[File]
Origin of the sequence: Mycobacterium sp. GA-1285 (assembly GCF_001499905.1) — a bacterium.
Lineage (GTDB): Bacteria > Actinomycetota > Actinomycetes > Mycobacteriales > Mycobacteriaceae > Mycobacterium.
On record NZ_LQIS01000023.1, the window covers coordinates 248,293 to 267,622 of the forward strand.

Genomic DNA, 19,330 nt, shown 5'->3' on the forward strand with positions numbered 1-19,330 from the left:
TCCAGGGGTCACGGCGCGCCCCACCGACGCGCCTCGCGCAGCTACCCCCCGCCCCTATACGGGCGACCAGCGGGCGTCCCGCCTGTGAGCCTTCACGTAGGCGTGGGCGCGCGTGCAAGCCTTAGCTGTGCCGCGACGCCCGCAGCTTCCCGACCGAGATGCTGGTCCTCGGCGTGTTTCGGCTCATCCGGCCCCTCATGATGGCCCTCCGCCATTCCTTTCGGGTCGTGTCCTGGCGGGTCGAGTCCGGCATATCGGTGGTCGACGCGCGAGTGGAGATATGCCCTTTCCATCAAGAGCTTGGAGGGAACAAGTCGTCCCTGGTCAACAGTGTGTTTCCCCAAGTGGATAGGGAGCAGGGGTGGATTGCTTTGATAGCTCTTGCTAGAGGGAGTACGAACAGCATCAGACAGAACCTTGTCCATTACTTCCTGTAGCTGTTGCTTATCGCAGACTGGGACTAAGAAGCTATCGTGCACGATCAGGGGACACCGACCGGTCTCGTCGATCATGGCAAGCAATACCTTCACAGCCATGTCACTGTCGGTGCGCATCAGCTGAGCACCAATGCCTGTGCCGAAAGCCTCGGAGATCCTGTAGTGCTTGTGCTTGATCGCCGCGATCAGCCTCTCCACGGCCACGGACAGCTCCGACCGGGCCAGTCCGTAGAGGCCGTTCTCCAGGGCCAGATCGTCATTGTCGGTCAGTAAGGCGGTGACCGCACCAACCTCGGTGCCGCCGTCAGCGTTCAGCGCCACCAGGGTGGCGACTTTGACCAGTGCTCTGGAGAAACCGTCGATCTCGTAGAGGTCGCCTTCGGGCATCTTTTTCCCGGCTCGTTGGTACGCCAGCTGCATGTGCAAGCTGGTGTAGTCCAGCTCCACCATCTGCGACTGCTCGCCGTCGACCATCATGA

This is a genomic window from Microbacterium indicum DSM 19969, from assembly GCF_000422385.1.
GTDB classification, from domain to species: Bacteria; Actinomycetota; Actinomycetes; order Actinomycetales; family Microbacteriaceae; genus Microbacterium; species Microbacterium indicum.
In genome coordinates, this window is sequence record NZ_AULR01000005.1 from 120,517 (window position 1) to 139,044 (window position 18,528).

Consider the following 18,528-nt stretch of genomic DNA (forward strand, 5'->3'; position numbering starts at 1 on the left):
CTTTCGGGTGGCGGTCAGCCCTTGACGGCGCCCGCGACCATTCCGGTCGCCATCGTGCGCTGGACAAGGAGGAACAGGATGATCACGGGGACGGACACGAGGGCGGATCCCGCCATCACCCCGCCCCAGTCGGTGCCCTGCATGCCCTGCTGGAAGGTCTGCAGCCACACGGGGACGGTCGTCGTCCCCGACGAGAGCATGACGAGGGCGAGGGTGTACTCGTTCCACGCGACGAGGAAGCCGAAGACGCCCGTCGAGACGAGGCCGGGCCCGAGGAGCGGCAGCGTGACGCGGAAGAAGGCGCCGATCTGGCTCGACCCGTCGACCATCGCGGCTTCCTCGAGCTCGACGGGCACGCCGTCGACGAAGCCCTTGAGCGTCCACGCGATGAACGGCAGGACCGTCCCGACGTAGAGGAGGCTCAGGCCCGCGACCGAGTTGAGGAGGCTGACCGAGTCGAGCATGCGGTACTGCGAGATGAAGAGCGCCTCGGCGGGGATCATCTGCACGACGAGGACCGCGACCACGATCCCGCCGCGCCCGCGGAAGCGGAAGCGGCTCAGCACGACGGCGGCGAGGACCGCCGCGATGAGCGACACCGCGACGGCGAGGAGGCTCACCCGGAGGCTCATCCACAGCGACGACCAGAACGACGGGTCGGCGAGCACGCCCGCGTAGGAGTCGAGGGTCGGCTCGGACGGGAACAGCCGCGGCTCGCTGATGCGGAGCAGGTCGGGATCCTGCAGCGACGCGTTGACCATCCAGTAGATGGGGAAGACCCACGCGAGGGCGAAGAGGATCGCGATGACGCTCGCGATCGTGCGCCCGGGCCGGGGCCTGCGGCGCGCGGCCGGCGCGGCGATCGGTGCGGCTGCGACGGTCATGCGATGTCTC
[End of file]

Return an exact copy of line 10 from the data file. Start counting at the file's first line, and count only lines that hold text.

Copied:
CTTTCGGGTGGCGGTCAGCCCTTGACGGCGCCCGCGACCATTCCGGTCGCCATCGTGCGCTGGACAAGGAGGAACAGGATGATCACGGGGACGGACACGAGGGCGGATCCCGCCATCACCCCGCCCCAGTCGGTGCCCTGCATGCCCTGCTGGAAGGTCTGCAGCCACACGGGGACGGTCGTCGTCCCCGACGAGAGCATGACGAGGGCGAGGGTGTACTCGTTCCACGCGACGAGGAAGCCGAAGACGCCCGTCGAGACGAGGCCGGGCCCGAGGAGCGGCAGCGTGACGCGGAAGAAGGCGCCGATCTGGCTCGACCCGTCGACCATCGCGGCTTCCTCGAGCTCGACGGGCACGCCGTCGACGAAGCCCTTGAGCGTCCACGCGATGAACGGCAGGACCGTCCCGACGTAGAGGAGGCTCAGGCCCGCGACCGAGTTGAGGAGGCTGACCGAGTCGAGCATGCGGTACTGCGAGATGAAGAGCGCCTCGGCGGGGATCATCTGCACGACGAGGACCGCGACCACGATCCCGCCGCGCCCGCGGAAGCGGAAGCGGCTCAGCACGACGGCGGCGAGGACCGCCGCGATGAGCGACACCGCGACGGCGAGGAGGCTCACCCGGAGGCTCATCCACAGCGACGACCAGAACGACGGGTCGGCGAGCACGCCCGCGTAGGAGTCGAGGGTCGGCTCGGACGGGAACAGCCGCGGCTCGCTGATGCGGAGCAGGTCGGGATCCTGCAGCGACGCGTTGACCATCCAGTAGATGGGGAAGACCCACGCGAGGGCGAAGAGGATCGCGATGACGCTCGCGATCGTGCGCCCGGGCCGGGGCCTGCGGCGCGCGGCCGGCGCGGCGATCGGTGCGGCTGCGACGGTCATGCGATGTCTC